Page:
Tomb of the Unknown Soldier holds special place and meaning for Army Chaplain
By Mel Slater, Chaplain Center and School
Nov. 11, 2021 marks the 100th Anniversary of the dedication of The Tomb of the Unknown Soldier. The Tomb was dedicated Nov. 11, 1921 during the presidency of Warren G. Harding and three years after the armistice of World War I.
Since that time, thousands of Americans and visitors from around the world have traveled to the memorial at Arlington Cemetery to pay respects to those who are “known but to God.”
The Tomb of the Unknown Soldier stands physically and symbolically at the heart of the cemetery and the heart of the nation.
“This year marks the 100th anniversary of The Tomb of the Unknown Soldier, a lasting symbol of the courage, bravery, and sacrifices of generations of American Soldiers. The nation is forever indebted to all who have served and made the ultimate sacrifice for freedom,” said Christine Wormuth, Secretary of the Army.
This is a solemn and special time for one Chaplain School chaplain, Chap. (Maj.) Brandon Denning. Denning is the only person in the history of the United States Army to serve as both tomb guard and chaplain.
“Tomb guards live by the motto, ‘Soldiers never die until they are forgotten, tomb guards never forget.’ Anyone who visits Arlington National Cemetery and the Tomb of the Unknown Soldier should leave with a reminder that freedom has a cost. It was an honor to serve those Unknown Soldiers who paid the ultimate sacrifice for our freedom; their identities,” said Denning. ‘The constant vigil at the Tomb of the unknown Soldier serves as a living reminder to all Americans of the sacrifices that were made for this great nation. We must never forget what is asked of all service members when we take the oath to support and defend the Constitution of the United States.”
Denning was born in Wilmington, North Carolina, in 1977. He enlisted in the Infantry in 1996 where he served as the National Color Bearer for Arlington National Cemetery funerals (C Company, 3rd US Infantry “The Old Guard”) before becoming the 453rd Guard at the Tomb of the Unknown Soldier. After his enlisted service he attended the University of Tennessee at Chattanooga and received a Bachelor’s of Arts in communications in 2004.
An ordained minister by The Southern Baptist Convention, Denning earned his Master of Divinity from Southwestern Baptist Theological Seminary, Fort Worth, Texas in 2008. His focus of study was in biblical languages and included an additional concentration in pastoral counseling. He also earned a Masters of Arts in Bible exposition from Columbia International University with a concentration in preaching in 2020.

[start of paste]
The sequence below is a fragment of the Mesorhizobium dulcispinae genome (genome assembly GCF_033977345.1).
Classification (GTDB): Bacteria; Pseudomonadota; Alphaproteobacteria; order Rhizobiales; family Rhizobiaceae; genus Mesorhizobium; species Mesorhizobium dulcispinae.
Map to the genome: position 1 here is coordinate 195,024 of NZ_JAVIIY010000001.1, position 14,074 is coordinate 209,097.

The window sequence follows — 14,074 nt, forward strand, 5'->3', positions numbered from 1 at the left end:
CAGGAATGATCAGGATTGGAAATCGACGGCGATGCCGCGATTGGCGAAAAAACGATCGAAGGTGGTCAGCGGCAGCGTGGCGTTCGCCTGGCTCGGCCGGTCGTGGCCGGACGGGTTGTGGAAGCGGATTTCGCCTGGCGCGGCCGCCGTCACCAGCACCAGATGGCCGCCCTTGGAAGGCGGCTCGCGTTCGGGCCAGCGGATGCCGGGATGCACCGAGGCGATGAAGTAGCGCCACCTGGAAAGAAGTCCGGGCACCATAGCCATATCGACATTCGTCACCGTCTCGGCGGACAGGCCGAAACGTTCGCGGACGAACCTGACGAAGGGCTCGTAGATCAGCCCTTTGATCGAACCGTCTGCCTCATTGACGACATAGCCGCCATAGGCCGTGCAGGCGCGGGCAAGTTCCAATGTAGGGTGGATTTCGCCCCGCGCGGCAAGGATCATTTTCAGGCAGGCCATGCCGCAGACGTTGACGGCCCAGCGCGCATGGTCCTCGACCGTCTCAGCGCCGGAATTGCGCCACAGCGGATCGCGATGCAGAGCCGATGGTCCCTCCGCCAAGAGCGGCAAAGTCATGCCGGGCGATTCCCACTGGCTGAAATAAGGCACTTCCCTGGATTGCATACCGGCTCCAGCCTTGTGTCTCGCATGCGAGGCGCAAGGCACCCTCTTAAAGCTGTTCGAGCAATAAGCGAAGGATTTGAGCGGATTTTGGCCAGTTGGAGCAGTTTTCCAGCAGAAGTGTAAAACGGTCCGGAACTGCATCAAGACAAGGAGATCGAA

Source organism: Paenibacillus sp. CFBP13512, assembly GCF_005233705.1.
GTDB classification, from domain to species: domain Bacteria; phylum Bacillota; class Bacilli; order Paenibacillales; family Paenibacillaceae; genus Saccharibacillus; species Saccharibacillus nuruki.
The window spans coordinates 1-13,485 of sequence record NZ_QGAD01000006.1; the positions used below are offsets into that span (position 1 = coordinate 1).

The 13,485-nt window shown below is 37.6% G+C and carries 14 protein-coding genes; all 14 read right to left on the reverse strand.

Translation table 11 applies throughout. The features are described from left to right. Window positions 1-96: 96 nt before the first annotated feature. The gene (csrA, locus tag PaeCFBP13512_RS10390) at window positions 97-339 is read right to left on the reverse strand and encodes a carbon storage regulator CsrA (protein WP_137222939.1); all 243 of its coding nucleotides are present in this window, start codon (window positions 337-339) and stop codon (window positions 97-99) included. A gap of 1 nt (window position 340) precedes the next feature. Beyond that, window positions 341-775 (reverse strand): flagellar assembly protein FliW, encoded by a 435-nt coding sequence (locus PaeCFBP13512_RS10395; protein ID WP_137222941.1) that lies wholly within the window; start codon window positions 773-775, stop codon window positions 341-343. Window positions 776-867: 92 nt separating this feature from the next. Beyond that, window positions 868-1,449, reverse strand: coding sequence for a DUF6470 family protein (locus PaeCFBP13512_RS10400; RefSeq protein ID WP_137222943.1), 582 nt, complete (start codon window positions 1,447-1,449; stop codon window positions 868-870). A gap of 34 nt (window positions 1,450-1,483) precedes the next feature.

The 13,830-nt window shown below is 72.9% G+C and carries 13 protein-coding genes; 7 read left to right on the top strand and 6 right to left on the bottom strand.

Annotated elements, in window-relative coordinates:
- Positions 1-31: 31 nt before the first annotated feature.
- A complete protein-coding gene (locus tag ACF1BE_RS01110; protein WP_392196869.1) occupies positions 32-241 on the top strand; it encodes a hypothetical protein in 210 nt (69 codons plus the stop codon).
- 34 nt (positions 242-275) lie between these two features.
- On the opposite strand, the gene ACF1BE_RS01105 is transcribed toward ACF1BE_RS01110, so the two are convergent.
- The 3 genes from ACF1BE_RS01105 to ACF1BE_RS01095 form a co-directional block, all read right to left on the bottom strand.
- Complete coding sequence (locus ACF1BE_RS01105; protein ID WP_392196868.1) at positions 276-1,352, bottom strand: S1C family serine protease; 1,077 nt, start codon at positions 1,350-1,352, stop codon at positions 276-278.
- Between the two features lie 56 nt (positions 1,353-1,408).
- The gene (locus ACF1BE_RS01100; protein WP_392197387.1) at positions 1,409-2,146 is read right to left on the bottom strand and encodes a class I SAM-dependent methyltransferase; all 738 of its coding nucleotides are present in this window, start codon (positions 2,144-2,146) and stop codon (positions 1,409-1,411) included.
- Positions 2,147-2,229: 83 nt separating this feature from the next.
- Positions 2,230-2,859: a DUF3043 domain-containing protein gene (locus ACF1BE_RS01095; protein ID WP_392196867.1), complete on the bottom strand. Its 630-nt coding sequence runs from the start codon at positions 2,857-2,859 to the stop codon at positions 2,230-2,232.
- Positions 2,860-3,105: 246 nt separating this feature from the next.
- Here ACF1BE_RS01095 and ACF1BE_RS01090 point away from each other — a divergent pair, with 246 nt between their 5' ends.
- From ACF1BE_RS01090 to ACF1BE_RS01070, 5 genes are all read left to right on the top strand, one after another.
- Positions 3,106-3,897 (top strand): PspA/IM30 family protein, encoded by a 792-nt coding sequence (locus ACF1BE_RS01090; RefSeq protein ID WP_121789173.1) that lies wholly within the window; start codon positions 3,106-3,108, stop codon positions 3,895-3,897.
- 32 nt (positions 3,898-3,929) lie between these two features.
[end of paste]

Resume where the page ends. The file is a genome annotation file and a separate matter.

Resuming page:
Denning has served as a chaplain since 2008 in both operational and garrison assignments to include battalion chaplain in the 82nd Airborne, The Old Guard, JFK Special Warfare Center and School and Basic Combat Training at Fort Jackson. He is the current homiletics subject matter expert for USACHCS.
Denning returned to The Old Guard as Chaplain for the Tomb of the Unknown Soldier from 2011-2013.
“Tomb guards form a tight community. The Tomb Guard Badge is the least awarded badge in the U. S. Army. I am the 453rd Guard of the 692 tomb guards to have this honor since 1931,” said Denning. “I am also the only Chaplain to have served as a tomb guard in the history of the U.S. Army. You can imagine how surprised tomb guards were when I arrived for duty as their chaplain. So, I was immediately accepted and earned the right to speak into their lives in maintaining standards of our tradition and also in spiritual matters.”
The Chaplain Corps of the Army and Navy have been a part of the Tomb of the Unknown Soldier since its beginning. Several took part in the inaugural ceremony.
Army Chief Chaplains, Chap. (Col.) John T. Axton presided over the dedication on Nov. 11, 1921. The group of chaplains also included Chaplain John B. Frazier, Supervisor Chaplains Corps, U.S. Navy; Dr. Morris S. Lazaron, Chaplain at Large, U.S. Army; and Rev. Charles H. Brent, Senior Chaplain of the American Expeditionary Forces who read the burial service.
The public was able to experience and participate in the commemorative events both at the cemetery and virtually from Nov. 9-11.
“This memorial inspires reflection on service, valor, sacrifice and mourning. As a memorial site and grave of three unknown American service members, the Tomb connects visitors with the legacy of the United States Armed Forces throughout our history. Throughout 2021, Arlington National Cemetery is holding events to commemorate the centennial,” U.S. Army statement.